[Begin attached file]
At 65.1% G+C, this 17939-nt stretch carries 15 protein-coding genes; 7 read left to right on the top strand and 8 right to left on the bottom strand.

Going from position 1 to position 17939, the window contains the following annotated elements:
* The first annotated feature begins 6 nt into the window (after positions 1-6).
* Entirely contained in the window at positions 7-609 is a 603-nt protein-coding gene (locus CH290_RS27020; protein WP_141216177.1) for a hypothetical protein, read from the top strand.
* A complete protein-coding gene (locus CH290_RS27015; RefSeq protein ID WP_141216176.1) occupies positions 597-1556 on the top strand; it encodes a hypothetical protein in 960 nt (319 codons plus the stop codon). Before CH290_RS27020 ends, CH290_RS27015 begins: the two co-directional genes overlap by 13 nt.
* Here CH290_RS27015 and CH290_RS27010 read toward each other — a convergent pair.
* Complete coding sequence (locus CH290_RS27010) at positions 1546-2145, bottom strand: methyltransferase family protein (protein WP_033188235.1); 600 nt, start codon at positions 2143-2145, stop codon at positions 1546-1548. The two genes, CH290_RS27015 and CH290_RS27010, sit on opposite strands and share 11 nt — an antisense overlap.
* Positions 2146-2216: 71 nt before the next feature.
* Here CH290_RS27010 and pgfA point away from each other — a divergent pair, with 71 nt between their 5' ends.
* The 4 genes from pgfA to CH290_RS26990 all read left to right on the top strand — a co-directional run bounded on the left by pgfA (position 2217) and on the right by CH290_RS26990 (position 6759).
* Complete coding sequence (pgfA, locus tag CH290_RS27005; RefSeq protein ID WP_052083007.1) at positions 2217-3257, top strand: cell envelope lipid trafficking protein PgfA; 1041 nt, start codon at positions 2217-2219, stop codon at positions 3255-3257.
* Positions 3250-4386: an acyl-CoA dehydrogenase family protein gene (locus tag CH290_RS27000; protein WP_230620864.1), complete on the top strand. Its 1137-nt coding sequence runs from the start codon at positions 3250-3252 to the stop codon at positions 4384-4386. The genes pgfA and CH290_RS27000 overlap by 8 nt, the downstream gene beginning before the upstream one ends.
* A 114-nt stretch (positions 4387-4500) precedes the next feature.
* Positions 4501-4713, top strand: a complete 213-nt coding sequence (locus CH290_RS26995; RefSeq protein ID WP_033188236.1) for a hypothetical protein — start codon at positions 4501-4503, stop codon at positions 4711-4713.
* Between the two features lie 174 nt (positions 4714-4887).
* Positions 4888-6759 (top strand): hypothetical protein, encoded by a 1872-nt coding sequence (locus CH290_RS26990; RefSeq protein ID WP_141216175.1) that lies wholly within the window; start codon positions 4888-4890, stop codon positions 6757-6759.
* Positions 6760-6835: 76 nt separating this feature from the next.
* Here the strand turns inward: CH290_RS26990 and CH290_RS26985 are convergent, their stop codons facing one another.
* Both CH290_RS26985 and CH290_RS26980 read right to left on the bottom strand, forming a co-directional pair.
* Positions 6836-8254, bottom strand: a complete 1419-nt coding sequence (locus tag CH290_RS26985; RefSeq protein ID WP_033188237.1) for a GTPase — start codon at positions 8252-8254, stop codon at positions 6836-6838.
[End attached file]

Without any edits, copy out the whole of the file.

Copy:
At 65.1% G+C, this 17939-nt stretch carries 15 protein-coding genes; 7 read left to right on the top strand and 8 right to left on the bottom strand.

Going from position 1 to position 17939, the window contains the following annotated elements:
* The first annotated feature begins 6 nt into the window (after positions 1-6).
* Entirely contained in the window at positions 7-609 is a 603-nt protein-coding gene (locus CH290_RS27020; protein WP_141216177.1) for a hypothetical protein, read from the top strand.
* A complete protein-coding gene (locus CH290_RS27015; RefSeq protein ID WP_141216176.1) occupies positions 597-1556 on the top strand; it encodes a hypothetical protein in 960 nt (319 codons plus the stop codon). Before CH290_RS27020 ends, CH290_RS27015 begins: the two co-directional genes overlap by 13 nt.
* Here CH290_RS27015 and CH290_RS27010 read toward each other — a convergent pair.
* Complete coding sequence (locus CH290_RS27010) at positions 1546-2145, bottom strand: methyltransferase family protein (protein WP_033188235.1); 600 nt, start codon at positions 2143-2145, stop codon at positions 1546-1548. The two genes, CH290_RS27015 and CH290_RS27010, sit on opposite strands and share 11 nt — an antisense overlap.
* Positions 2146-2216: 71 nt before the next feature.
* Here CH290_RS27010 and pgfA point away from each other — a divergent pair, with 71 nt between their 5' ends.
* The 4 genes from pgfA to CH290_RS26990 all read left to right on the top strand — a co-directional run bounded on the left by pgfA (position 2217) and on the right by CH290_RS26990 (position 6759).
* Complete coding sequence (pgfA, locus tag CH290_RS27005; RefSeq protein ID WP_052083007.1) at positions 2217-3257, top strand: cell envelope lipid trafficking protein PgfA; 1041 nt, start codon at positions 2217-2219, stop codon at positions 3255-3257.
* Positions 3250-4386: an acyl-CoA dehydrogenase family protein gene (locus tag CH290_RS27000; protein WP_230620864.1), complete on the top strand. Its 1137-nt coding sequence runs from the start codon at positions 3250-3252 to the stop codon at positions 4384-4386. The genes pgfA and CH290_RS27000 overlap by 8 nt, the downstream gene beginning before the upstream one ends.
* A 114-nt stretch (positions 4387-4500) precedes the next feature.
* Positions 4501-4713, top strand: a complete 213-nt coding sequence (locus CH290_RS26995; RefSeq protein ID WP_033188236.1) for a hypothetical protein — start codon at positions 4501-4503, stop codon at positions 4711-4713.
* Between the two features lie 174 nt (positions 4714-4887).
* Positions 4888-6759 (top strand): hypothetical protein, encoded by a 1872-nt coding sequence (locus CH290_RS26990; RefSeq protein ID WP_141216175.1) that lies wholly within the window; start codon positions 4888-4890, stop codon positions 6757-6759.
* Positions 6760-6835: 76 nt separating this feature from the next.
* Here the strand turns inward: CH290_RS26990 and CH290_RS26985 are convergent, their stop codons facing one another.
* Both CH290_RS26985 and CH290_RS26980 read right to left on the bottom strand, forming a co-directional pair.
* Positions 6836-8254, bottom strand: a complete 1419-nt coding sequence (locus tag CH290_RS26985; RefSeq protein ID WP_033188237.1) for a GTPase — start codon at positions 8252-8254, stop codon at positions 6836-6838.